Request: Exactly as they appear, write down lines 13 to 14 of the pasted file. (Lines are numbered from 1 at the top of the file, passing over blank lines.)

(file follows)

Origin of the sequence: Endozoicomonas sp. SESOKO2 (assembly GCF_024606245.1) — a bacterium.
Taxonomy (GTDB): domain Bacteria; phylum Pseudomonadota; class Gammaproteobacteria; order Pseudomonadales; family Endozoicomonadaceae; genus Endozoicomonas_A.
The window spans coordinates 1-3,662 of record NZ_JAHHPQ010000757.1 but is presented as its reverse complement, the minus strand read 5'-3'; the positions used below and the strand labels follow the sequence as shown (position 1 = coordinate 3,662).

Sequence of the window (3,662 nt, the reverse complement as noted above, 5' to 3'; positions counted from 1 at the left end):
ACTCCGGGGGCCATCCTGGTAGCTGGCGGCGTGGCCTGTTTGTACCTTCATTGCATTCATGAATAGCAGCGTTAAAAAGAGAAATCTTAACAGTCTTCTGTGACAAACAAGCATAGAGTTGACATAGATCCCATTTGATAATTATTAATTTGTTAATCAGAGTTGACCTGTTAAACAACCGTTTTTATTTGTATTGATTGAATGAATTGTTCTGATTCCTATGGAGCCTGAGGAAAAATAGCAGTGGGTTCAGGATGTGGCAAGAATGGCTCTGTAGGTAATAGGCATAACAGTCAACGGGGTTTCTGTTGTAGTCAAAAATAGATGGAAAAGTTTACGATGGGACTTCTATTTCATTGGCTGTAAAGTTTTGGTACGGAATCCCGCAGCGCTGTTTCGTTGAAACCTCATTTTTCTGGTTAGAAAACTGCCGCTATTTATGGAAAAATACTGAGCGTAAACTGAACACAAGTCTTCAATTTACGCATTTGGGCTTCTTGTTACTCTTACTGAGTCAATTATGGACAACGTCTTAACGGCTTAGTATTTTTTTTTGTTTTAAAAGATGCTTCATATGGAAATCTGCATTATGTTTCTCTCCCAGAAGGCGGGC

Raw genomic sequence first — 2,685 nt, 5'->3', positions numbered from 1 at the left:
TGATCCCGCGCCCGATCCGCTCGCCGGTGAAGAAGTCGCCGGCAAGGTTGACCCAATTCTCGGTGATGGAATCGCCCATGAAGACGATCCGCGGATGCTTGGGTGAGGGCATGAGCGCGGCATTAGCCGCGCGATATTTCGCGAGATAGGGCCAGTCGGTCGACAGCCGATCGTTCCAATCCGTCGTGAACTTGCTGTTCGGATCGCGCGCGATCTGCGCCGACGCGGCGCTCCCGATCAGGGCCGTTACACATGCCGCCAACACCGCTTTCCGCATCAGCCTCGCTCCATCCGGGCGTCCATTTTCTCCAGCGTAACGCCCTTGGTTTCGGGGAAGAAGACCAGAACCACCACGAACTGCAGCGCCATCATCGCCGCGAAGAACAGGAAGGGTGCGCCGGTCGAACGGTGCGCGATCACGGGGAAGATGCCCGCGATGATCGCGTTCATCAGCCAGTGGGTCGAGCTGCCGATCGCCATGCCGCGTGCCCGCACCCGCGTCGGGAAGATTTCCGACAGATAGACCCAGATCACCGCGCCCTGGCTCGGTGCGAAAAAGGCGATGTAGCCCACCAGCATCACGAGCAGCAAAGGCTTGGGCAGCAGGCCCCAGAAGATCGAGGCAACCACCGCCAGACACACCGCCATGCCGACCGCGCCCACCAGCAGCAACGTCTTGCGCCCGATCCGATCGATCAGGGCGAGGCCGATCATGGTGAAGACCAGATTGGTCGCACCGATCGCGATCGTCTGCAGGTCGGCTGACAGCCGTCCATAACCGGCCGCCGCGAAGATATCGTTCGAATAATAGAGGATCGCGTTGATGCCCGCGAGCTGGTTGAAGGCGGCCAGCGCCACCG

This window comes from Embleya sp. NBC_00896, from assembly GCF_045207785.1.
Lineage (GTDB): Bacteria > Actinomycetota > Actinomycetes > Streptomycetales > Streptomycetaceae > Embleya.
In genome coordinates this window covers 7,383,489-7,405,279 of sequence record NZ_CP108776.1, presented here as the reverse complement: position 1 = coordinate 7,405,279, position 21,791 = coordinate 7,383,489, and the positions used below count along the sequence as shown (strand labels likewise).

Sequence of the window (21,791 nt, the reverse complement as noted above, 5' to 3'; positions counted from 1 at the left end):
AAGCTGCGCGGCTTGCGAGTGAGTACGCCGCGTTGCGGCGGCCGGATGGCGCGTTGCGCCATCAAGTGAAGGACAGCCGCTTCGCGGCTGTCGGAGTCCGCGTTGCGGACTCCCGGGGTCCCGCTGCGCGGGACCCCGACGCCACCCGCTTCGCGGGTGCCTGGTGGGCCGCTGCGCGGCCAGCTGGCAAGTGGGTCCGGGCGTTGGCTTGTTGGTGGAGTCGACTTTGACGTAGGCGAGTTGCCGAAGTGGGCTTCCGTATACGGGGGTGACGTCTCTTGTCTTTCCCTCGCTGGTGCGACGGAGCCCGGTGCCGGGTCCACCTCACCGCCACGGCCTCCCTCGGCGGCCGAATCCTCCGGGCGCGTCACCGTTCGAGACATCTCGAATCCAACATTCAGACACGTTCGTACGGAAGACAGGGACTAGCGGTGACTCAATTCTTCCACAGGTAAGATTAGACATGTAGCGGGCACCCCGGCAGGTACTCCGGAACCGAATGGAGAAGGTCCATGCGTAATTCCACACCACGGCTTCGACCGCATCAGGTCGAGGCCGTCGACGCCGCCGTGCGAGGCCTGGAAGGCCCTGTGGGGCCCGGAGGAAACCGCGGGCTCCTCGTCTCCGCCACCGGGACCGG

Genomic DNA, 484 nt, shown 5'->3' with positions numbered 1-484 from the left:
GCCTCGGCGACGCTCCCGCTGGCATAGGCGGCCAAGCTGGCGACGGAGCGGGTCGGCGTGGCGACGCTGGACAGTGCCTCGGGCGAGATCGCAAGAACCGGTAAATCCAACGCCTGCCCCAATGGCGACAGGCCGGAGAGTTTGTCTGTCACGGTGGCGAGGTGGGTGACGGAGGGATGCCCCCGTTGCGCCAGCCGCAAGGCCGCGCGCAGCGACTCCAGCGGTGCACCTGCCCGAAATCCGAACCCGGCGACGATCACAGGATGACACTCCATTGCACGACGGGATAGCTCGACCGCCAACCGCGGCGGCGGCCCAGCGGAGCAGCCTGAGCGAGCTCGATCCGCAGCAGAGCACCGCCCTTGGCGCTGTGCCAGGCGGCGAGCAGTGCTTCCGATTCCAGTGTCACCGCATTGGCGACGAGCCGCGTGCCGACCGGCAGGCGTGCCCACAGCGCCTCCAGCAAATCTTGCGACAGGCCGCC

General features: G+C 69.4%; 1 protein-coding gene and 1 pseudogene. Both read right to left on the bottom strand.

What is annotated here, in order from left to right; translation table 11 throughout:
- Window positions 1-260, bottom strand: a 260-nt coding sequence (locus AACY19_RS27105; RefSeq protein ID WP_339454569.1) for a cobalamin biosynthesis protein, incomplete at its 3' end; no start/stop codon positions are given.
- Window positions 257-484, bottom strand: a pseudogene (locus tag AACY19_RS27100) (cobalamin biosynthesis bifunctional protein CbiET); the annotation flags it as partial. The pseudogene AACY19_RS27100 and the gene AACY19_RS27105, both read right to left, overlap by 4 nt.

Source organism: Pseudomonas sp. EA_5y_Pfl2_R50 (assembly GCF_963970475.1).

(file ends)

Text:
Genomic DNA, 484 nt, shown 5'->3' with positions numbered 1-484 from the left:
GCCTCGGCGACGCTCCCGCTGGCATAGGCGGCCAAGCTGGCGACGGAGCGGGTCGGCGTGGCGACGCTGGACAGTGCCTCGGGCGAGATCGCAAGAACCGGTAAATCCAACGCCTGCCCCAATGGCGACAGGCCGGAGAGTTTGTCTGTCACGGTGGCGAGGTGGGTGACGGAGGGATGCCCCCGTTGCGCCAGCCGCAAGGCCGCGCGCAGCGACTCCAGCGGTGCACCTGCCCGAAATCCGAACCCGGCGACGATCACAGGATGACACTCCATTGCACGACGGGATAGCTCGACCGCCAACCGCGGCGGCGGCCCAGCGGAGCAGCCTGAGCGAGCTCGATCCGCAGCAGAGCACCGCCCTTGGCGCTGTGCCAGGCGGCGAGCAGTGCTTCCGATTCCAGTGTCACCGCATTGGCGACGAGCCGCGTGCCGACCGGCAGGCGTGCCCACAGCGCCTCCAGCAAATCTTGCGACAGGCCGCC